“In European countries, it’s much more sophisticated, with many different types of places in which one can live – more suitable to the stage one is at in life,” he says.

Through supply and demand, the plethora of new student housing now on the market as a result of investor activity will moderate prices, he believes. However, with the virus, everything is up for grabs, and sensible business will respond in a flexible way to fill up the student beds that have been emptied out during lockdown, he says. And, with the tourism short-let market in flux, a significant number of properties will come back to private rental, with a knock-on price-moderation effect.

Post-virus impact

Dublin will need to rethink its overall strategy for the ‘new normal’, he adds. There will be change, post-virus, he believes: “Offices are not dead, but they will get smaller, because we will use them for meetings and in-person collaboration, and to do work that requires physical presence,” he says. “The future of city centres is the subject of a lot of high thinking, but businesses will have to be flexible around the wish to work from home,” he believes.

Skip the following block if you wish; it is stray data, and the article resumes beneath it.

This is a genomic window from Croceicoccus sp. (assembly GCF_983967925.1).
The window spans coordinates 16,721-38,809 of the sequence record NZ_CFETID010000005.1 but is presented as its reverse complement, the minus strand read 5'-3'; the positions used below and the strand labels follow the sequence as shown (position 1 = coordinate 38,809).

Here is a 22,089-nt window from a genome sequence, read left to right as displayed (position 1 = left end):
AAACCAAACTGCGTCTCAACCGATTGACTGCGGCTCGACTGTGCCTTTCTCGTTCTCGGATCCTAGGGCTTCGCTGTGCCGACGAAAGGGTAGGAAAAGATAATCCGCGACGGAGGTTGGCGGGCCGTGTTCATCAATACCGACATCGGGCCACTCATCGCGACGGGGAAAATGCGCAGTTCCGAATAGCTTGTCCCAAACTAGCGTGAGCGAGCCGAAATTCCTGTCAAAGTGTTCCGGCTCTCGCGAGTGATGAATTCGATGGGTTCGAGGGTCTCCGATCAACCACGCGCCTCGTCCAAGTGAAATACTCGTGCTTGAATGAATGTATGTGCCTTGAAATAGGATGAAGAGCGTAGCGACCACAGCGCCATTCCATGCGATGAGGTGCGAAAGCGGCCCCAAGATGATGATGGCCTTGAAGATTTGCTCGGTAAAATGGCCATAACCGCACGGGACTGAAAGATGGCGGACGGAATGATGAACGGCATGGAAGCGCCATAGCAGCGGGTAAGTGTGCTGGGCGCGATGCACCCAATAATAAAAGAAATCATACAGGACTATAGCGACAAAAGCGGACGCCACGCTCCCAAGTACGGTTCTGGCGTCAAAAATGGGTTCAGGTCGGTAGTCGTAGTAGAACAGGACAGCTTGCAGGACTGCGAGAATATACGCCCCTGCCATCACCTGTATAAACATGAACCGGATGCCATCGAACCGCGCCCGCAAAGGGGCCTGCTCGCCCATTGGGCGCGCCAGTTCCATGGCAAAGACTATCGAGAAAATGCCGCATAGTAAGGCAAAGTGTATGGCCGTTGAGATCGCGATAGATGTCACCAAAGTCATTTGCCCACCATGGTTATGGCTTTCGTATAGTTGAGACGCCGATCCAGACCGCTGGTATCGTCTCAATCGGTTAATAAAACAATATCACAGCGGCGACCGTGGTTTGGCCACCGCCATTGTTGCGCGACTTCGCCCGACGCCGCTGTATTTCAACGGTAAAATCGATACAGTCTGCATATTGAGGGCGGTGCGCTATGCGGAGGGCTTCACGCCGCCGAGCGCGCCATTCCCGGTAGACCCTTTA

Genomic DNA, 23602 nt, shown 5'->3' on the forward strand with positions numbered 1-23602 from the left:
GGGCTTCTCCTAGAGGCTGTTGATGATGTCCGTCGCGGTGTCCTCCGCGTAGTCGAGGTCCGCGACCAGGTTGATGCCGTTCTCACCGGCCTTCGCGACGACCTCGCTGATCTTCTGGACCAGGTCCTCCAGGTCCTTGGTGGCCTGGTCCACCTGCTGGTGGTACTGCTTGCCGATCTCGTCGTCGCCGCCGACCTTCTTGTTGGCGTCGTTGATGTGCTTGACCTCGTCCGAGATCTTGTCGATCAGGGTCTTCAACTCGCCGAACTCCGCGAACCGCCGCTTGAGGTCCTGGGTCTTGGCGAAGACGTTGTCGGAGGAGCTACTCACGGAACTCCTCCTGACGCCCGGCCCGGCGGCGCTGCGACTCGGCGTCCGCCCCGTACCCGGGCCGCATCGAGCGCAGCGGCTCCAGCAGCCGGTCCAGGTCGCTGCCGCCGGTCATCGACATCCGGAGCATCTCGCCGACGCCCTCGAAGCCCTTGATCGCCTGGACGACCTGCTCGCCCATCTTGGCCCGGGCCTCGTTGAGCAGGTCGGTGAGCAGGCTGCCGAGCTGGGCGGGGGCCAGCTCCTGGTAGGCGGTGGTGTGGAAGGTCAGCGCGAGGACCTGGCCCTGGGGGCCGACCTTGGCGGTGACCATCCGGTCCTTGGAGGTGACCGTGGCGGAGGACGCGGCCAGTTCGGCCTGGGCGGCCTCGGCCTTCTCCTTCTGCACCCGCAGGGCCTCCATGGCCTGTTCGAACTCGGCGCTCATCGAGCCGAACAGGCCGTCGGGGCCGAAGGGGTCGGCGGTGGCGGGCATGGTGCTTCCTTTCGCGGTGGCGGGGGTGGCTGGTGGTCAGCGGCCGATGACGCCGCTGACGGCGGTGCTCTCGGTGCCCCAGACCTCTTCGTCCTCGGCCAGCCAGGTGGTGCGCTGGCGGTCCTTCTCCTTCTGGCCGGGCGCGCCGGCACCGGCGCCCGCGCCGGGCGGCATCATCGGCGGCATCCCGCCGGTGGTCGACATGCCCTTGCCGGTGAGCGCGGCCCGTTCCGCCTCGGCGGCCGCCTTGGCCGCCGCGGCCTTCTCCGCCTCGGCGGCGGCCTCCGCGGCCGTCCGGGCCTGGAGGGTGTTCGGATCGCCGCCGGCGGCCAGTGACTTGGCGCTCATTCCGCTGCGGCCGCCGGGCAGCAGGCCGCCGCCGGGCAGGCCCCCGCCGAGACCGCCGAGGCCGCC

While the COVID shadow has been long and dark, it has also saved Ireland from an overly negative focus on Brexit, he believes: “We could easily have talked ourselves into perceiving things as worse than they actually are,” he muses.

While some sectors have seen significant Brexit impact, others, such as Irish mushroom growers, have already self-corrected and found new markets. “If there is anything we can say about the Irish market, it is that it is extremely agile. We will seek new markets and workarounds, such as freight transiting directly from the south of Ireland to France,” Michael says.

“The upside of a relatively small market is that we can pivot quite quickly and, so far, we’ve done a good job in restructuring to minimise the Brexit effects,” he says.

We compare much better than we give ourselves credit for, despite the inequalities that need to be addressed. “From my perspective, Ireland is the best country in which to live … if you consider the relative safety and security we have.”

Diversity of thought

Michael believes that diversity of thought is essential to the strength and resilience of any organisation – and in remaining resistant to groupthink and other limiting behaviours.

“We listen to our clients in ByrneWallace. We don’t lecture our clients. That type of partnership has a lot of resonance in the market. We work hard to try to avoid the trap of adopting the first view that’s expressed.

“Rigour demands that you look at a problem from an number of different perspectives, for example, by bringing in a contentious lawyer into a non-contentious matter. We always find that the additional layer creates such texture and colour in terms of the advice that we give,” says Michael.